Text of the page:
More than just spaces to eat and meet, restaurants now have to tick so many boxes, not least the aesthetics requirement. NoMad’s does the job with its impressive double height space, floodlit from a pitched glass roof suspended above the giant greenhouse-like dining room. It comes complete with trailing foliage tumbling over pastel green railings above, and is skirted by comfortable, velvet banquettes and marble tables filled with a polished cohort.
It’s undeniably swish, with service that syncs to the setting. Smart front of house professionals navigate the floor with ease, and are on hand to guide you through the accomplished drinks list which includes a keenly flavoured Clip Joint Cup that balances herbal Amaro with ginger, citrus and cucumber.
Much like the layered interiors, the menu is multi-dimensional. Snacky bits include a very good steak tartare. It’s a sort of savoury trifle, with your spoon uncovering new elements as you dig down. Hiding in the middle is an oyster emulsion, which cleverly seasons the meat for a classy nod to surf and turf. It’s topped with golden rounds of Jersey Royals crisps for crunch. And this is London in the mid two thousands, so there are micro herbs too. It’s a delightful few mouthfuls and becomes the dish that all subsequent plates are measured against.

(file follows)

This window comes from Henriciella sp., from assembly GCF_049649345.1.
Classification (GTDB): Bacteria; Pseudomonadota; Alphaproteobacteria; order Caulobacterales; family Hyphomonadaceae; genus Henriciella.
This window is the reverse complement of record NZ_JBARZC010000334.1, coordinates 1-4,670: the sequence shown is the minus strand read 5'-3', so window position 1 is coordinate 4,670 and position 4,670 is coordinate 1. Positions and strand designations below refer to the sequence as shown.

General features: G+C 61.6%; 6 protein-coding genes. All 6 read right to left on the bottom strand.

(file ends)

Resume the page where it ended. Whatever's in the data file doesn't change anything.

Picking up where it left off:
While everything that follows is perfectly pleasant, nothing else inspires such greedy enjoyment. The mains include three fat scallops with roe tempura and a piece of turbot that is wreathed by an overwhelming pyre of pea shoots. Its sauce has no body so the fish goes under seasoned for the most part. Although with such a beautiful fillet, that’s no tragedy.
Michael Yates seems like a nice guy, and as he pops out the kitchen to greet diners, you’re willing him to do well. We were there in the early days, and it felt like an unfinished masterpiece that once given a few final touches will be a restaurant to be reckoned with.